fitness,  instruction

why long run hosting is like lesson planning

As a member of the Cambridge Running Club, I periodically host Saturday long runs from my place. Recently, a runner who hosted put out a call for tips for making better long run maps after he experienced the frustrations of translating MapMyRun into usable maps. That inspired me to write about how teaching translates to long run hosting.

Runners (students) don’t necessarily need the flashiest long runs (lessons) to do well. I used to think that my long run routes had to go past the prettiest scenery, but this required more water stops and time-consuming mapping. After helping me host my first long run that went all over the City of Boston, my fiance commented that CRCers didn’t need an exciting route; the act of training with friends was the most important part. I took that to heart for my next one, picking an out-and-back on the Minuteman Trail that was familiar to CRC and offered mileage up to 20 miles. Fewer turns makes it much easier for a runner to focus on his/her running rather than worry about getting lost.

Similarly, I used to think that I needed a Dan Meyer-style lesson every day for my math classes and spent more time googling exciting activities than I did trying to set my objective for the day and design activities that were easy to implement while allowing me to assess whether students were learning. I used to think that all worksheets were boring and that I needed to have PowerPoint presentations every day. However, I now realize that investing my effort into well-designed problems (rather than fancy PowerPoint animations) would pay huge dividends even if they were presented on paper or on the board.

Less is more. I used to make multiple maps, often ending up with 3 or 4 different ones for the various mileage requested by runners. As a teacher, I used to attempt differentiation of instruction by making three different versions of a lesson, but that is not sustainable. Now I look for opportunities within the lesson for advanced students to take on challenges or help their peers as well as opportunities for having struggling students focus on the fundamentals. I learned that a class isn’t about “getting through” a certain number of problems–it’s about time on task.

Similarly, I now make one two-sided map that all runners can take. However, the simple map requires much more prep work. I figure out the minimum, motst common (aka “what’s the mileage prescribed by our coach for Boston or the club’s fall marathon”), and maximum mileage and then figure out a route that allows for differentiation from the most common that minimizes the number of required water stops and the distance required by the water stop dropper to travel. For example, with my most recent long run, I compiled the responses and found that the majority of runners were running 12-16 miles with a few running 8 miles and a few running 18-20 miles. Knowing this also helped my fiance figure out when to pick up water stops and how much to place at each stop. … which leads me to: ask for help. Having a water stop helper makes hosting infinitely easier in the way that talking through your lesson with someone to make sure it makes sense can save you tons of time and classroom management frustration.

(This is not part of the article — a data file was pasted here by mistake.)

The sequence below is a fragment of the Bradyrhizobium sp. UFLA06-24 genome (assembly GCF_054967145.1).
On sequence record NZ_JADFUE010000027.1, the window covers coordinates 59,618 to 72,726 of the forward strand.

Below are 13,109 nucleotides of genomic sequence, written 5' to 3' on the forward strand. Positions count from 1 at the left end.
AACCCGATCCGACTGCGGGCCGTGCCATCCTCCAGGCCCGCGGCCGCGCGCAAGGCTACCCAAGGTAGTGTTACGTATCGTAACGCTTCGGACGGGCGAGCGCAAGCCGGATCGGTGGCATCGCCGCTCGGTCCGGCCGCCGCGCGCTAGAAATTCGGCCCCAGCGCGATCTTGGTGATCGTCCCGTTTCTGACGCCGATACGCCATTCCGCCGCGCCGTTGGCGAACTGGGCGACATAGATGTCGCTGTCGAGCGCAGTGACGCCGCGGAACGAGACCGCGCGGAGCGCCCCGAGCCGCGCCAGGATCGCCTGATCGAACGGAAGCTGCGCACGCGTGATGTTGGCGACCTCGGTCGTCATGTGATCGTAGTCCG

Put yourself in your runner’s (student’s) shoes. As someone who gets lost easily, I design maps that tell runners where to go in the way that I want to be told how to go. I anticipate the trickiest parts of the route, e.g., ones with lots of turns or that require maneuvering, then create zoomed-in pictures of those parts so that I can give detailed directions for them. I include left- and right-hand turn cues such as “L Pine St” so that runners can anticipate where to turn rather than deciphering where a street might be on the map. I also indicate intersections where water will be placed. “Water at Mile 4” might not help if a runner doesn’t have a Garmin or if it’s at Mile 3.8 or 4.2, but “at the corner of Pine St and Elm St behind the mailbox” does. I also include my address and phone number in case runners get stranded and need to call to be picked up.

I like my classroom handouts to be so clear that the student won’t second guess themselves and can follow directions without me having to clarify, and I like my long run maps to do the same for my fellow CRCers. Check out the differenceS between a 2009 long run, a 2010 long run, and a 2013 long run below.

2009

This is the front of an 8.5 mile route.

Screen shot 2013-04-07 at 10.19.36 PM

This is the back of the route map. There is a mistake in directions (I did not proofread), and there are way too many turns. The two-sidedness also makes the runner constantly flip back and forth to figure out where to go.

Screen shot 2013-04-07 at 10.19.50 PM

2010

This is a little better. It incorporates three routes and directions into the same side of one map, but the map itself is so small it’s almost useless. The URL for the route doesn’t need to be there, the water stops aren’t described or marked in context. And this will only be meaningful to Boston-area runners: I put a water stop at the top of one of the steepest hills in the area. Many runners probably skipped it out of frustration!

Screen shot 2013-04-07 at 10.17.53 PM2013: LongRunAfter

Now my question is…did the long run hosting help me become a better teacher, or vice-versa?

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